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Health & Wellbeing

Potential new drug delivery system

Scientists at UC Santa Barbara have developed a biological mechanism that can act as an entirely new means of drug delivery, carrying with it the potential to make treating illness even more effective. Rather than simply circulating in the bloodstream, the laboratory-developed peptide can deliver nanoparticles directly into tissue. Read More

Possible cure for peanut allergy discovered: peanuts

Peanut allergies are very common - something like one in every 200 children will suffer from some sort of reaction, and while roughly 100 people per year die as a result, peanuts are still thought to be the most prevalent food-related cause of death. Certainly, for those afflicted, it's a huge annoyance to be constantly checking labels and asking at restaurants just to make sure. So it's good to hear that Duke University researchers are making progress on a cure - or at least a therapy for reducing the effects of peanut exposure.Read More

Getting Parkinson's patients to speak up

The sad reality of Parkinson’s disease is that it indiscriminately affects 1.5 million people in the U.S alone, making it one of the most common degenerative neurological conditions with no known cause or cure. In the effort to make one of Parkinson’s many debilitating symptoms more manageable for sufferers, researchers have developed a new technology to overcome voice and speech impairment by playing a recording of ambient sound resembling the chatter of a busy restaurant.Read More

Drink a smoothie to treat your diabetes

A yogurt-based treatment for diabetes that uses non-harmful bacteria is being tested on diabetic mice. Gut microbes that have been engineered to make a specific protein are helping regulate blood sugar in the rodents, according to research presented at the American Chemical Society conference in Washington, D.C. Scientists hope the treatment might one day provide an alternative for people with diabetes.Read More

The wearable kidney

A fashion statement it may not be, but the Wearable Artificial Kidney (WAK) could prove a very smart accessory for those with serious kidney disease. A miniaturized dialysis machine that can be worn as a belt, the WAK concept allows patients with end stage renal failure the freedom to engage in daily activity while undergoing uninterrupted dialysis treatment. Read More

Digital drink tampering detector

One of the dangers of drinking in unfamiliar territory can be the quality of liquor on offer. Rotgut, the slang term for an inferior alcoholic concoction, can be dangerous to your health, not just your wallet. How big an issue being served rotgut actually is seems to depend as much on where in the world you find yourself as which nightclub or party you're at. Rotgutonix is a new take-anywhere prototype device that analyzes your chosen beverage and lets you know if it's genuine or a nasty pretender.Read More

Wireless pacemaker talks to cardiac specialist via Internet

The world’s very first fully implanted pacemaker, in 1958, lasted three hours before the batteries failed. It was replaced by one that lasted two days. Ultimately, Arne Larsson – surgical guinea pig – went on to receive 26 different pacemakers over the next 43 years. Now, a New York woman has become the first person in the world to receive a pacemaker that allows completely wireless monitoring, transmitting clinical data to her doctor each day via the Internet. And, if anything ever goes wrong, the doctor is alerted instantly. Read More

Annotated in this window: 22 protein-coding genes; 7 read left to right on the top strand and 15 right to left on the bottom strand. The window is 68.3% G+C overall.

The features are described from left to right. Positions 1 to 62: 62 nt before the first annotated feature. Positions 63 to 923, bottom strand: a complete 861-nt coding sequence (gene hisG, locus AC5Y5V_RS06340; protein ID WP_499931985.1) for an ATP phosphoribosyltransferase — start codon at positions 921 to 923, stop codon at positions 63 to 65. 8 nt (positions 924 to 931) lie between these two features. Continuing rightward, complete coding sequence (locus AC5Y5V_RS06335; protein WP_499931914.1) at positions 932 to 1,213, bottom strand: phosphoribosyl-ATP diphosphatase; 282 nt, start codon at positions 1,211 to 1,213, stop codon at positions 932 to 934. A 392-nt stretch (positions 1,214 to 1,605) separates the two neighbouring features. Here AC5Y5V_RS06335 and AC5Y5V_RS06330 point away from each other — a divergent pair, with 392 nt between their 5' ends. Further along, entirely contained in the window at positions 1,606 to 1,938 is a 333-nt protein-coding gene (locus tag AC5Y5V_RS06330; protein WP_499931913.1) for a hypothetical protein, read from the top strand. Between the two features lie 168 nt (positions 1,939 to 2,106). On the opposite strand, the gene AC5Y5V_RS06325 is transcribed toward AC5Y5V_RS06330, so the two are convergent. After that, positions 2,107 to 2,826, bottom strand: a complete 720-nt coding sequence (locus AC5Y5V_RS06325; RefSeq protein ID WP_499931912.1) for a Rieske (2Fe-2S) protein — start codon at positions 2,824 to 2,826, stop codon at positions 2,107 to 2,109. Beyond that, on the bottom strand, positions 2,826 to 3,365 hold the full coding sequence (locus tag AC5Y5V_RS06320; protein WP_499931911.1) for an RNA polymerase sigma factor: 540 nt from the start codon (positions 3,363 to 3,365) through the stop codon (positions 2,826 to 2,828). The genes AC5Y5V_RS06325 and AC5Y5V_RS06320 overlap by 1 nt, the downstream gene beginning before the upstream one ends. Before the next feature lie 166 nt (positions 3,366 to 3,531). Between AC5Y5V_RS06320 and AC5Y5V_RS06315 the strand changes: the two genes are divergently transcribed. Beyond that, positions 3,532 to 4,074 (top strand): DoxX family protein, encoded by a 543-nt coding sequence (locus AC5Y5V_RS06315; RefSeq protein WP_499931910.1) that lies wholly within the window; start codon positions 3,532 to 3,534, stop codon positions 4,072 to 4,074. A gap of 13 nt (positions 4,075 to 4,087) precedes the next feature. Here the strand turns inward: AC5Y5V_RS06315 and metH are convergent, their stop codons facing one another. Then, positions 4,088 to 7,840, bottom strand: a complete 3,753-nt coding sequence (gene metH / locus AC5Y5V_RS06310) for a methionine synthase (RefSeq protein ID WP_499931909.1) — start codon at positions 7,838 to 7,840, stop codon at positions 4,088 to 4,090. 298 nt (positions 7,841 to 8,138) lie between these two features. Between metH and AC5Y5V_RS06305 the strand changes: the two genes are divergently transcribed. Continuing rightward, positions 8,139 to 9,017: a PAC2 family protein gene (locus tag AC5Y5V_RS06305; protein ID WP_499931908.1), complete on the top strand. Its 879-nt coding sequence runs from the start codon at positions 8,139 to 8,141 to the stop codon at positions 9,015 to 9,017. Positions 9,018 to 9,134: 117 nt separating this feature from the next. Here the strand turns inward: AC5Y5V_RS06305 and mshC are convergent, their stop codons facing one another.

BrainPort for the visually impaired - ‘seeing’ with the tongue

According to the National Institutes of Health, more than one million Americans over the age of 40 are legally blind - defined by U.S. law as vision that is 20/200 or worse, or have a field of view that is less than 20 degrees in diameter. It is estimated that adult vision loss costs the country about $51.4 billion per year. A new device aims to help restore the experience of vision for the blind and visually impaired by using nerves on the tongue's surface to send light signals to the brain.Read More

AIDS-preventing gel to protect women in resource-poor areas

The statistics paint a grim picture - an estimated 2.0 million people, including 270,000 children, died of AIDS in 2007 and at that time 33 million people around the globe were living with HIV, two thirds of them in sub-Saharan Africa. New advancements in microbicides may help to improve this horrific scenario with U.S. researchers undertaking trials for a specially designed ‘molecular condom’ to prevent the spread of HIV in women. Read More

Human trials to begin on genetically-engineered malaria vaccine

There were 247 million cases of malaria and 881,000 deaths worldwide from the disease in 2006, making it one of the world’s most common infectious diseases and an enormous public health problem, particularly in poverty stricken areas. We’ve previously looked at various proposals to fight the disease, from targeting the mosquitoes that spread it, to research into a possible vaccine. Now researchers at the Walter and Eliza Hall Institute in Melbourne, Australia, working in collaboration with researchers from the US, Japan and Canada, have renewed hopes by creating a weakened strain of the malaria parasite that will be used as a live vaccine against the disease. Human trials will begin in 2010.Read More

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